They arrived in South Australia in 1839—William and Ann Rogers and their four sons and two daughters. They settled in the Adelaide foothills, where William Rogers used his pastoral knowledge well. He called his property "Tusmore" after his English home, and as early as 1840 ran 800 sheep, 50 cattle and a number of horses there.
After her husband's death, Mrs. Rogers and two of her sons took up pastoral leases on Yorke Peninsula. In fact, they took up so many leases that at one time they owned land from Corny Point to Clinton, and from Oyster Bay (Stansbury) to Hardwicke Bay. Not all the country included within those boundaries of course, but a good deal of it.
Their fifty-two square miles of Oyster Bay country had previously been leased by Alfred Weaver, at 10 - per mile, and it was capable of grazing 7,000 sheep. (it would be interesting to know just how many sheep graze on that same stretch of country now, besides the crops grown there.)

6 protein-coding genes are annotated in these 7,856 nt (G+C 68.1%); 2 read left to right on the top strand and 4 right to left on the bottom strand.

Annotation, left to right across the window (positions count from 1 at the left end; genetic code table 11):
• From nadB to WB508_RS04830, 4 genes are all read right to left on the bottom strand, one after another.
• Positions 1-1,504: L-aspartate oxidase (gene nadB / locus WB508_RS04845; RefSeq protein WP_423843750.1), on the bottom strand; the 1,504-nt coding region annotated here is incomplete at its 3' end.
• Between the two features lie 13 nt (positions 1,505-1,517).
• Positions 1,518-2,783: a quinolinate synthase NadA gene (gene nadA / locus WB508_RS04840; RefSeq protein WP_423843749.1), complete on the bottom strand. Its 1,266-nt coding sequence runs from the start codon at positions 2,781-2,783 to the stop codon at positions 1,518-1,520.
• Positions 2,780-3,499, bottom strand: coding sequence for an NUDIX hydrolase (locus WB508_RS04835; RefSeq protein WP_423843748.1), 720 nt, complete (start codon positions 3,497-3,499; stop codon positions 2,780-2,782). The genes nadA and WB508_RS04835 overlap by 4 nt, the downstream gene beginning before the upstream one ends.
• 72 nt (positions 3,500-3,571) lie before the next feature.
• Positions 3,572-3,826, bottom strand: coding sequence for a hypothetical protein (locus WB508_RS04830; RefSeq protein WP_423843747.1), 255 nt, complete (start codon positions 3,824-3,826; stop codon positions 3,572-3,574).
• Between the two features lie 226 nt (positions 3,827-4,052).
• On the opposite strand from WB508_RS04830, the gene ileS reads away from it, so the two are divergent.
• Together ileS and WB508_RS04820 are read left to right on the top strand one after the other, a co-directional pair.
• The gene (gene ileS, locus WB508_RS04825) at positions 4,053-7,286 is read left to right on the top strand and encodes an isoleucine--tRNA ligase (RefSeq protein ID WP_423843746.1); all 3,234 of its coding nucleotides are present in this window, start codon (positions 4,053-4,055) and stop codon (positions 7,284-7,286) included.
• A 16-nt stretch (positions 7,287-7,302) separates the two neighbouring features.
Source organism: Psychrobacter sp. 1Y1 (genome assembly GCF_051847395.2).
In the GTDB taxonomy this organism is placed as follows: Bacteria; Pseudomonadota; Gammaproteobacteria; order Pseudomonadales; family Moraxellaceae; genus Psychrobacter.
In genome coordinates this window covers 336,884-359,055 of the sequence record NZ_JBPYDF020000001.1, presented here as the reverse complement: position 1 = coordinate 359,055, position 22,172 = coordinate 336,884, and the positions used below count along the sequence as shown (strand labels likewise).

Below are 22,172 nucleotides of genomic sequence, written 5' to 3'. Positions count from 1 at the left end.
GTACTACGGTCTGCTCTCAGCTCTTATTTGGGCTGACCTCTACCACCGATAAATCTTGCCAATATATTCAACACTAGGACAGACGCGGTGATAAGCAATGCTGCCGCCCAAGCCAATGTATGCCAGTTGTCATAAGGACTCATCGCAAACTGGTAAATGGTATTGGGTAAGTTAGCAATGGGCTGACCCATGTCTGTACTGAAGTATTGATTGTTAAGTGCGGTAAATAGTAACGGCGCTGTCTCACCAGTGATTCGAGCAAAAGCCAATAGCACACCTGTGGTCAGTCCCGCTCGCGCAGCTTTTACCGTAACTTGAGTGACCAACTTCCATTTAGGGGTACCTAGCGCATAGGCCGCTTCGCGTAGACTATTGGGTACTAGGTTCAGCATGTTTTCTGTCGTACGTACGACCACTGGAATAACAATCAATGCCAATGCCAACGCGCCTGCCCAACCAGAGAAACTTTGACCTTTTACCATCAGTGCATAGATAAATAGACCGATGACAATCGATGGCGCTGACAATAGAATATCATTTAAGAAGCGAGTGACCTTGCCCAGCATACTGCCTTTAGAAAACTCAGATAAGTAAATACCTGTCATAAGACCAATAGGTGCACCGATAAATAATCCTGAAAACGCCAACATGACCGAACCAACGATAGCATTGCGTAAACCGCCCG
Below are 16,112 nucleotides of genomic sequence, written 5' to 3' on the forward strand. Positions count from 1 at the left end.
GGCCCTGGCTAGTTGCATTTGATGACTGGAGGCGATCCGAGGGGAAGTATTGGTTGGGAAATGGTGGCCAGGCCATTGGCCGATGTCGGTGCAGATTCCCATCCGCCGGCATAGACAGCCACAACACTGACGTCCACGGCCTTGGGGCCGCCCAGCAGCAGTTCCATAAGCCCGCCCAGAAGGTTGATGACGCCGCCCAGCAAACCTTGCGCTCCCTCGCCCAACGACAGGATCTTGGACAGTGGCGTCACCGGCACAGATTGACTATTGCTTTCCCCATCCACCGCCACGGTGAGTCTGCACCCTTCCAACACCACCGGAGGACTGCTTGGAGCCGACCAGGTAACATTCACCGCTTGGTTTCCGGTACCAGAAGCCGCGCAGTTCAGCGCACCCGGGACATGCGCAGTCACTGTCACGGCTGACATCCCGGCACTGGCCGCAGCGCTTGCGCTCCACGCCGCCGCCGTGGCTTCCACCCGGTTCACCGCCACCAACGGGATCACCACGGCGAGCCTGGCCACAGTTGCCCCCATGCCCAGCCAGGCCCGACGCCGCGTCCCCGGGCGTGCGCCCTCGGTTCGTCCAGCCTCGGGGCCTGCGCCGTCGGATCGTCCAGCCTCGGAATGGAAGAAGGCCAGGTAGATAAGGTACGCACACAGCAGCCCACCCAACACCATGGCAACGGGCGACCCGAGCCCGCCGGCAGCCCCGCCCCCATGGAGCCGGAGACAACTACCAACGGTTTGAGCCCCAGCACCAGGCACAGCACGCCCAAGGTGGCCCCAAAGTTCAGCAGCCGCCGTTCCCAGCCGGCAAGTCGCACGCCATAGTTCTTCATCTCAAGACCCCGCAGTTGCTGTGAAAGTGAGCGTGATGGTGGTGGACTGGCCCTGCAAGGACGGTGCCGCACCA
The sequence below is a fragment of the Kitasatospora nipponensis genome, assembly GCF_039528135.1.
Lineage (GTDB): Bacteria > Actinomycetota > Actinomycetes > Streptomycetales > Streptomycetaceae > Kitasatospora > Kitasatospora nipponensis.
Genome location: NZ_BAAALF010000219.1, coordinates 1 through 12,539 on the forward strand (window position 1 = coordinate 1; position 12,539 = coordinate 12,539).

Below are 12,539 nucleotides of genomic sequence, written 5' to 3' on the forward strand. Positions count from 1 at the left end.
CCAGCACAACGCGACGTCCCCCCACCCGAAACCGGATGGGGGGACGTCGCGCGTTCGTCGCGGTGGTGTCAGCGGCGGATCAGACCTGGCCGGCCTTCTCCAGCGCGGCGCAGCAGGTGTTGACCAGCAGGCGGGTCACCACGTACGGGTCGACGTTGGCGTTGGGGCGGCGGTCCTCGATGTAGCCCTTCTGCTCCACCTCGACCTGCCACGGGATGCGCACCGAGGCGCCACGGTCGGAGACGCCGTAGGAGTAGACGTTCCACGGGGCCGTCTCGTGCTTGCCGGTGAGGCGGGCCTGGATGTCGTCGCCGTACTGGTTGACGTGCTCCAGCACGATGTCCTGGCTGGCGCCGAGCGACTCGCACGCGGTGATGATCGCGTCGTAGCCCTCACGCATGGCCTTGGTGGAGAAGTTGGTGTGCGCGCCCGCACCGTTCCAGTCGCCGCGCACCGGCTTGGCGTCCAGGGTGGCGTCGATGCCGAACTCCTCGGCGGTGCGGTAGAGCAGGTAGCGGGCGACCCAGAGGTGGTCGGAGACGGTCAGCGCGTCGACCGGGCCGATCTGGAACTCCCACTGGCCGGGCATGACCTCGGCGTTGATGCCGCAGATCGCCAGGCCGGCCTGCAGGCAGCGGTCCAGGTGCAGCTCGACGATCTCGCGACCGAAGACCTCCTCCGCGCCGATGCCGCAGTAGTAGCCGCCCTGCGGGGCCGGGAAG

When Mr. Weaver lived in that country, he had a lot of trouble with the aborigines, who were very hostile, and lost a lot of his sheep through scab. but he built a good homestead on the run. and lived there with his family for about seven vears. His name is commemorated by Weavers Lake and Weavers district. The country acquired by Mrs. Ropers, which stretched from Weavers to Hardwicke Bay had previously been held by William Charles Stamp.
All these leases were held at 10 - per mile. Sheep were assessed at one penny per head, great cattle sixpence per head, and horses two shillings and sixpence.